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Author Topic: Top board function question  (Read 396 times)
House Bee
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Gender: Male
Posts: 313

Location: Florida Suncoast

« on: September 25, 2011, 11:06:03 AM »

I'm one off those people who likes to understand why and what for.  I like to understand how a concept works and what the principal is, and then I create my own variation, my way.

So, other than the obvious, what is the principal and concept behind the "top board"?  Do the bees not like it if there is too much or too little space over the top of the frame bars?  Bees seem so adaptable in the wild, building in all kinds of strange locations, but I realize established techniques have been researched to optimize production the and well being of the bees.


Have fun!
Galactic Bee
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Posts: 3928

Location: Finland

« Reply #1 on: September 25, 2011, 12:26:42 PM »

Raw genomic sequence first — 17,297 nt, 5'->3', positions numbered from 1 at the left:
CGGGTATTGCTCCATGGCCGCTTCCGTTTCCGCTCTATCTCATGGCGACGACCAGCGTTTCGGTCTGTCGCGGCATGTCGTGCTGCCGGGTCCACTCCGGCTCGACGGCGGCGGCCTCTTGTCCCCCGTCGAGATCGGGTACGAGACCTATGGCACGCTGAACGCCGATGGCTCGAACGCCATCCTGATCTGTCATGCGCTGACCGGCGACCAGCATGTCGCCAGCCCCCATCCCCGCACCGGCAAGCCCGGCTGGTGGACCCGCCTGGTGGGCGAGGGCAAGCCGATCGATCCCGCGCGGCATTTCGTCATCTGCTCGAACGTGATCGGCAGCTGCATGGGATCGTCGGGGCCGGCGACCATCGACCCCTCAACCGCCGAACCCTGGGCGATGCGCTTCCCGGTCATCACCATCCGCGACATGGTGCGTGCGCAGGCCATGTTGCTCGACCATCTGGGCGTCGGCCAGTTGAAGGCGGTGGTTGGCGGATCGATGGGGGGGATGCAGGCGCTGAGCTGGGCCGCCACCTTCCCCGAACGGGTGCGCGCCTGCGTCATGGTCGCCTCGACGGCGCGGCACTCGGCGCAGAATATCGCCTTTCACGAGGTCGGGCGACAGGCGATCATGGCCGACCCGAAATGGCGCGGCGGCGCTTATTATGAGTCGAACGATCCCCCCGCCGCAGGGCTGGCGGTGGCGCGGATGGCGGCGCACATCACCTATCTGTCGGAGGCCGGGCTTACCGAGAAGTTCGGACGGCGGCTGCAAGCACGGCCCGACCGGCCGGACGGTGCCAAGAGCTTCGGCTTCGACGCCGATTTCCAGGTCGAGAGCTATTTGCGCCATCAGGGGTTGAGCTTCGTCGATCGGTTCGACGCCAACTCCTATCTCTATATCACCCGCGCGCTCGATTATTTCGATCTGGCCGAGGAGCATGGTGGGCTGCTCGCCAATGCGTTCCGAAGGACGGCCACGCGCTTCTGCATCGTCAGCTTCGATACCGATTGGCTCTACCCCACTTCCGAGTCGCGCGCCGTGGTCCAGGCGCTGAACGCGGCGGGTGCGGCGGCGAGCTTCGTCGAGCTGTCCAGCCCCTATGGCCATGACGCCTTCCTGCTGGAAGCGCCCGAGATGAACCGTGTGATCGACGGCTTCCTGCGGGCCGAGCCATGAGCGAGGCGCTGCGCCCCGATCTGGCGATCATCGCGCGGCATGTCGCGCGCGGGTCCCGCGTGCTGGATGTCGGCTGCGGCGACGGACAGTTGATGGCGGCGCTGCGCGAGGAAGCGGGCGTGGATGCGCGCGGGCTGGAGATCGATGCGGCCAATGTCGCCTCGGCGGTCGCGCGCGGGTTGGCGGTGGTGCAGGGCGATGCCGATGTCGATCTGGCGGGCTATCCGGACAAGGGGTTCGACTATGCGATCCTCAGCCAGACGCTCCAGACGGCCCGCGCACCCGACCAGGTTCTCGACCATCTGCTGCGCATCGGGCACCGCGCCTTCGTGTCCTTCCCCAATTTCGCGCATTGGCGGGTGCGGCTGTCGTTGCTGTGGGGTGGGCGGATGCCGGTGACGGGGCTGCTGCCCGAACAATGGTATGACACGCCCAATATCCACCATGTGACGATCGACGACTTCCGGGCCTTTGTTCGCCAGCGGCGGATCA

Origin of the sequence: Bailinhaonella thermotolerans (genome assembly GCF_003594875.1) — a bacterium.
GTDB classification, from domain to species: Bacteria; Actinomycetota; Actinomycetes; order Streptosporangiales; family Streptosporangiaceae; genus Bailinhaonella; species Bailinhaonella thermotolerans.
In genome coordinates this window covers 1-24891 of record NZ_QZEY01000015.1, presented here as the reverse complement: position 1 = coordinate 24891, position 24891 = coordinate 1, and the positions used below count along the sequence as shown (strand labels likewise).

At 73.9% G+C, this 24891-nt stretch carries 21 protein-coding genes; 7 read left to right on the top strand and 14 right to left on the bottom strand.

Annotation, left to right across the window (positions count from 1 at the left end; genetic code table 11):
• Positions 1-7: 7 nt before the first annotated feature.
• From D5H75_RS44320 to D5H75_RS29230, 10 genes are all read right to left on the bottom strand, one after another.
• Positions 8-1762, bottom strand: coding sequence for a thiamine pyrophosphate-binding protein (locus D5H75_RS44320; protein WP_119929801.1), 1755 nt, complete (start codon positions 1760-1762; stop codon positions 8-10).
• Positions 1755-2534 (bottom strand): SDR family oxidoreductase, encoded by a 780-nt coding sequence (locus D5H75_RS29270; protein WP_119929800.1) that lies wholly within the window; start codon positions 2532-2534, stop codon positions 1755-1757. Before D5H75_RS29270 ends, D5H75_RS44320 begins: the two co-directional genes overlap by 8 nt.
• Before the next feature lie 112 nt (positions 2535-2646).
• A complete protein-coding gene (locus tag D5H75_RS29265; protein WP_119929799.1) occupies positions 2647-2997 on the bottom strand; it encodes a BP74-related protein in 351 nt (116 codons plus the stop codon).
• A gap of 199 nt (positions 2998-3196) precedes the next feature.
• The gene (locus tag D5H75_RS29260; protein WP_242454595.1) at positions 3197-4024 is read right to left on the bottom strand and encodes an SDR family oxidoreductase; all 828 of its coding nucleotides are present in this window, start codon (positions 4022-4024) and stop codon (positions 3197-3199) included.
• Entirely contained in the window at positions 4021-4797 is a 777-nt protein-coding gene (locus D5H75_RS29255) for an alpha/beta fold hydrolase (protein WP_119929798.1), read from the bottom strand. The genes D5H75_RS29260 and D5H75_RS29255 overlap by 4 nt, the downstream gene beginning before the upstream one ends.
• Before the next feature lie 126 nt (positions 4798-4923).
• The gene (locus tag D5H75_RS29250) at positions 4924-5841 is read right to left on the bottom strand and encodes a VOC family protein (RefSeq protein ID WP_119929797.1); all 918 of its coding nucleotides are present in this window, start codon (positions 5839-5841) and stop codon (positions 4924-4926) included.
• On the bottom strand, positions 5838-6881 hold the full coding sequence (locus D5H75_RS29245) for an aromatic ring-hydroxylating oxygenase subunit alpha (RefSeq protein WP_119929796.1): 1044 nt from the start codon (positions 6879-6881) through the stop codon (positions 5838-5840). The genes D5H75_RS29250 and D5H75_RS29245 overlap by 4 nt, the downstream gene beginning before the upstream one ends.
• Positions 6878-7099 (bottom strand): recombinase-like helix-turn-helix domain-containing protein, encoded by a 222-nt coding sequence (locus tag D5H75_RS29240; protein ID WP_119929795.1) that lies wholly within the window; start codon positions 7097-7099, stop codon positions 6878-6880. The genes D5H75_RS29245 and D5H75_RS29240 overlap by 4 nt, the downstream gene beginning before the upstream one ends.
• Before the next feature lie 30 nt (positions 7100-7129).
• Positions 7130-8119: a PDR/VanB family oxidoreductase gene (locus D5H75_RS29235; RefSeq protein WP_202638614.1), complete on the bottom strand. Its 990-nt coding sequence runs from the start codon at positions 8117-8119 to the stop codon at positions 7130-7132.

There is a 10 mm gap between frame bars and inner cover. If it is bigger, bees seal the cover with burr. If it is smaller, bees will be crushed easily because of burr. I like bigger gap. 15 mm is good for me.

I use the gap when I feed in Spring pollen patty.

Many professional use plastic folio between bars and cover that burr does not glue the cover to bars. I like that  it is glued. Wind does not take cover away even if it takes the rain cover.

Language barrier NOT included
Super Bee
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Posts: 1647

Location: Southeast Tennessee

Gamecock fan in UT land.

« Reply #2 on: September 26, 2011, 12:34:57 PM »

I think they also help to create an insulating 'dead air' space between the inner cover and top telescoping cover. The hole cut in the middle makes a great place to put a jar feed over for feeding, and the notch in the front makes for an upper entrance and ventilating hole. If one just used a tele top without an inner cover, the bees would propolize it down making it incredibly difficult to open. I have hives with inner covers and tele tops and some with just migratory tops.
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